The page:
10 Facts about Birds
Birds are usually seen everywhere in the world.There are lots of different birds in the world.But did you know the facts about birds? don’t know? okay don’t worry i am here to tell you the facts.So here we go.
1- Birds wings are larger than its skeleton
One of the requirements for heavier-than-air flying machines is a structure that combines strength with light weight. This is true for birds as well as planes. Birds have many physical features, besides wings, that work together to enable them to fly. They need lightweight, streamlined, rigid structures for flight. The four forces of flight – weight, lift, drag and thrust – affect the flight of birds.
2- A Chicken has 78 chromosomes
78 total chromosomes means that the chicken received 39 from each parent’s gamete. Likewise, it will also have 39 in its own gametes. 78 total chromosomes in the somatic cells of its offspring. There are 39 chromosomes in one set.
3- The egg of an ostrich bird weight 3.5 pound
An ostrich egg is the largest of all eggs, it is the smallest egg in relation to the size of the bird. The Ostrich egg will weigh 1600 – 2300 gm (about 3.5 to 5 pounds) and is equivalent in volume to 2 dozen chicken eggs.
4- Facts about Parrots
- Kokatus and Macau can live upto 75 years. They are usually found in NewZealand only.
- Another amazing fact about Parrot is There are 325 species of parrots are found all over the world.
- Chocolate everyone loves it. Specially kids. If they find chocolate they don’t need any other food. But did you know guys that Chocolate is very sweet but for a parrot it’s like poison.
5- Hummingbird is the only bird in the world who can fly in different directions also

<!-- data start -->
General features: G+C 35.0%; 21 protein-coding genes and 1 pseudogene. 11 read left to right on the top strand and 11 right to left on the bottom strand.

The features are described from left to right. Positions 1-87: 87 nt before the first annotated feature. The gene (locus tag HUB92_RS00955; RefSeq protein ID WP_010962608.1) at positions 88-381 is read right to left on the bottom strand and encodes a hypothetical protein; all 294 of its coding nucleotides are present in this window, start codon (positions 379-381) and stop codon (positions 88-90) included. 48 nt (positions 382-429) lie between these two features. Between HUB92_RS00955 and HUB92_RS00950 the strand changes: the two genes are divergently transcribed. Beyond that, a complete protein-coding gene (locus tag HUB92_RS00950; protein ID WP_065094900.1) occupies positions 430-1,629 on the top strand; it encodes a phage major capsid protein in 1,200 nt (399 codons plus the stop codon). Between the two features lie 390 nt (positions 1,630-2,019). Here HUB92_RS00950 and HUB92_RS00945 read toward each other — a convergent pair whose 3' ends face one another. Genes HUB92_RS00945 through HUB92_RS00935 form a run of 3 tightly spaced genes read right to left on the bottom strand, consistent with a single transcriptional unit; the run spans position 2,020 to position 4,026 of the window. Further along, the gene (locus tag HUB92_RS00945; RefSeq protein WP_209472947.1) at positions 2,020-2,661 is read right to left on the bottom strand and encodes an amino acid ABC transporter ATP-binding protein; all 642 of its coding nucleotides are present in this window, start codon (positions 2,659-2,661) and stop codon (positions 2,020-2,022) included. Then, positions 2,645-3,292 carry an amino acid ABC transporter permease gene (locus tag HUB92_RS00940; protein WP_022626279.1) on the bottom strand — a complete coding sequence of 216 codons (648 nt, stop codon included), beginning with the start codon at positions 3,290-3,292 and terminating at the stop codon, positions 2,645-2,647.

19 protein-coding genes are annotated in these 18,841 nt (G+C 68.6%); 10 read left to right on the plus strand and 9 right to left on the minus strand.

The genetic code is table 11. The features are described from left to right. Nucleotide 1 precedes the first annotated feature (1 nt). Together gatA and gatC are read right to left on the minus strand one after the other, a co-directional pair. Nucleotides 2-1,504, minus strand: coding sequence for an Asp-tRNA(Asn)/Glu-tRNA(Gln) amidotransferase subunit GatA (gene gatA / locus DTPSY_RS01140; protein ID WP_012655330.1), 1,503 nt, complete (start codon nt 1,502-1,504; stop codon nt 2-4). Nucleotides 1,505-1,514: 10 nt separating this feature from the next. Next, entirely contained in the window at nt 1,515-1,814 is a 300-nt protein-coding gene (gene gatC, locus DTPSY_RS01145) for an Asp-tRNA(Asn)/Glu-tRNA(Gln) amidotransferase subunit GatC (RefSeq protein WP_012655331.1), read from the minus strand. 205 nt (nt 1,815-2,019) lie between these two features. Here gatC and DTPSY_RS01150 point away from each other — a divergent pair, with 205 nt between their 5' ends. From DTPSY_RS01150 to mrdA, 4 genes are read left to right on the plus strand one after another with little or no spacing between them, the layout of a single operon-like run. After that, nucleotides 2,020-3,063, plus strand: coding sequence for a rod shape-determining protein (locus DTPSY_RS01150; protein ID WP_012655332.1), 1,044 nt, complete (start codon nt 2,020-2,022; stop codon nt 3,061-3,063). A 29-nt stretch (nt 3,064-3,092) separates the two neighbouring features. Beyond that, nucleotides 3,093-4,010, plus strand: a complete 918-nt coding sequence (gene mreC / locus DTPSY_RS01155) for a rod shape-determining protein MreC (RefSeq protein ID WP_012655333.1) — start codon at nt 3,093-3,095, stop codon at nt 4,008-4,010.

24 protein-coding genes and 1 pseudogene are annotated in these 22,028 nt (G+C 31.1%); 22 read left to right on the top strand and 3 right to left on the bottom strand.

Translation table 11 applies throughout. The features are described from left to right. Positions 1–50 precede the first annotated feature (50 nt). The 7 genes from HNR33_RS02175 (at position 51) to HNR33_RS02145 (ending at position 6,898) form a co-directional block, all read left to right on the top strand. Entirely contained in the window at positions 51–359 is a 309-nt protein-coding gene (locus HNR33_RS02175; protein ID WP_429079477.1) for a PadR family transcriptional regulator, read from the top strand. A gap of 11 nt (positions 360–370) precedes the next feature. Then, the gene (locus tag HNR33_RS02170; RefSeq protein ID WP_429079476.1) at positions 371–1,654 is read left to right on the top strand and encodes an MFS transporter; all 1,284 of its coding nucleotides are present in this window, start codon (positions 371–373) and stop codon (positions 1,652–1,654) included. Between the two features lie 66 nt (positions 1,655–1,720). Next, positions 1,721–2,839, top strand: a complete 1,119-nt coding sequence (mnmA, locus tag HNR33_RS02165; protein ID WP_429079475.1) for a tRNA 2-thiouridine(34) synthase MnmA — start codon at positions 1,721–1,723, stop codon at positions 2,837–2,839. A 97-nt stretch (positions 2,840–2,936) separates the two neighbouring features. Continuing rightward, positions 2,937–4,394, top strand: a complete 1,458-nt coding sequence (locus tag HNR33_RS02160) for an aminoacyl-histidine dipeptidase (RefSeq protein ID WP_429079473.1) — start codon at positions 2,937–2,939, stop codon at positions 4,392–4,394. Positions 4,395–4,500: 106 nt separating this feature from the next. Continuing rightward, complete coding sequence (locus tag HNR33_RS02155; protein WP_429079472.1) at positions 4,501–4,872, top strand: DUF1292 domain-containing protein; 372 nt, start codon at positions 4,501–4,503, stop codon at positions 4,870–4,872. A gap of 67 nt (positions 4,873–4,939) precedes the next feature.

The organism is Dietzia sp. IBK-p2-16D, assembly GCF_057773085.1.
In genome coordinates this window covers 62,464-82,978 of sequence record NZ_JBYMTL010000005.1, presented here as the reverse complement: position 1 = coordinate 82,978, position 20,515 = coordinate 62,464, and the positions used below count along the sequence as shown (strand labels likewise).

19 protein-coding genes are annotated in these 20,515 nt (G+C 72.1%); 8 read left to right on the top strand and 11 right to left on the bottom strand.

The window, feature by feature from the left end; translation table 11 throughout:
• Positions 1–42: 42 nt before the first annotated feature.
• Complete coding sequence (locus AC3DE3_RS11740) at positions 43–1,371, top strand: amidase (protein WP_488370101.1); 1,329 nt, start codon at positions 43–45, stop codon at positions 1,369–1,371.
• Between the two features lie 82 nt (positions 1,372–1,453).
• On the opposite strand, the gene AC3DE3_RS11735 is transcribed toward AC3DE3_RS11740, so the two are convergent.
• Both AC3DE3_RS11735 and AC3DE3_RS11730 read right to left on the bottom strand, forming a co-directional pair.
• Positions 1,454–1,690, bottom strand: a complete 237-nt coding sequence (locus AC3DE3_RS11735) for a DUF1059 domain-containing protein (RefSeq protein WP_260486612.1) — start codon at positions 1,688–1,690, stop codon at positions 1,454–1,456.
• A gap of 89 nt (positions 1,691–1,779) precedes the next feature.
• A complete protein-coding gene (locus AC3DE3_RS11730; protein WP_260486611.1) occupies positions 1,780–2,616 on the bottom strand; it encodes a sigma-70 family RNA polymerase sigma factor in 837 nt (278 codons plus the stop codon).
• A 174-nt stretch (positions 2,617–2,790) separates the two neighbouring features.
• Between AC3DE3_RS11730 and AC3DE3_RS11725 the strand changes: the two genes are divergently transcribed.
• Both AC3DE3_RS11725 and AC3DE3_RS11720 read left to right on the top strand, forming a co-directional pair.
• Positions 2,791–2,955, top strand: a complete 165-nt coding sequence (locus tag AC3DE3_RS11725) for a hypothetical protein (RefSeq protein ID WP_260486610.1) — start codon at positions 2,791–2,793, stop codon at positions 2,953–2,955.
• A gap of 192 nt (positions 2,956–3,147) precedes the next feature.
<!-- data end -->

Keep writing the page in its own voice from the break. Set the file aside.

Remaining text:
Hummingbirds are incredible flyers, with the ruby-throated hummingbird beating its wings 80 times every second, an ability that inspired this blog’s name. These tiny birds can fly forwards, hover, and are the only known birds to fly backwards as well. But although zooming backwards is the rarest of the hummingbird’s flying tricks, a paper in the Journal of Experimental Biology reveals that it takes no more energy than moving forwards
6- A crow can mimic the voice of other animals
As researchers explore the nature of the intelligence of animals, the corvid family presents some arresting examples of brainy birds. The most common corvids are crows, ravens, and jays; other relatives are the rooks, magpies, choughs, nutcrackers, and jackdaws. The familiar corvids are large, noisy, and social, and they are not shy in the presence of people. They play pranks, tease other animals, and engage in aerial acrobatics for fun. Crows live happily in human settlements and have found many ways to exploit the curious human trait of discarding food.
7- Kiwis are the only birds who is living without wings
Kiwis are pear-shaped, flightless birds with long legs and beak. Though they look to be covered in fur, kiwis actually have thin, hair-like feathers. Their closest relatives are the emu, ostrich, cassowary and rhea. Kiwis each wing has a small claw on the tip, though the claw has no known use. RECOMMENDED … When it’s not foraging, it is patrolling its territory. It will leave … Kiwis are the only birds that have nostrils on the tips of their beaks.
8- Owl has no teeth
Owls have no teeth, so they can’t chew their prey. Instead, they tear their food into small bits or swallow prey whole. Owls’ digestive systems—specifically, an organ called the gizzard—digests what’s edible, and compacts what isn’t into a pellet, which gets regurgitated. Mmmm, appetizing.
9- Owls don’t have eyeballs
Owls’ eyes are more like tubes, which is why they can’t move in their sockets. Owls’ front-facing eyes give them exceptional binocular vision—both eyes seeing at the same time—which allows them to perceive depth more precisely than birds with eyes on the sides of their heads.
10- Owls’ heads have a 270-degree range of motion
Contrary to popular lore, owls can’t turn their heads all the way around. They can, however, turn 135 degrees to either side, giving them a 270-degree range of motion—pretty impressive, when you compare it to a humans’ relatively measly 160 degrees. Owls’ eyes can’t move in their sockets, so they must move their heads in order to see. Scientists have recently discovered that owls’ vertebrae are far larger than humans’, with air sacs inside to help cushion their head while twisting.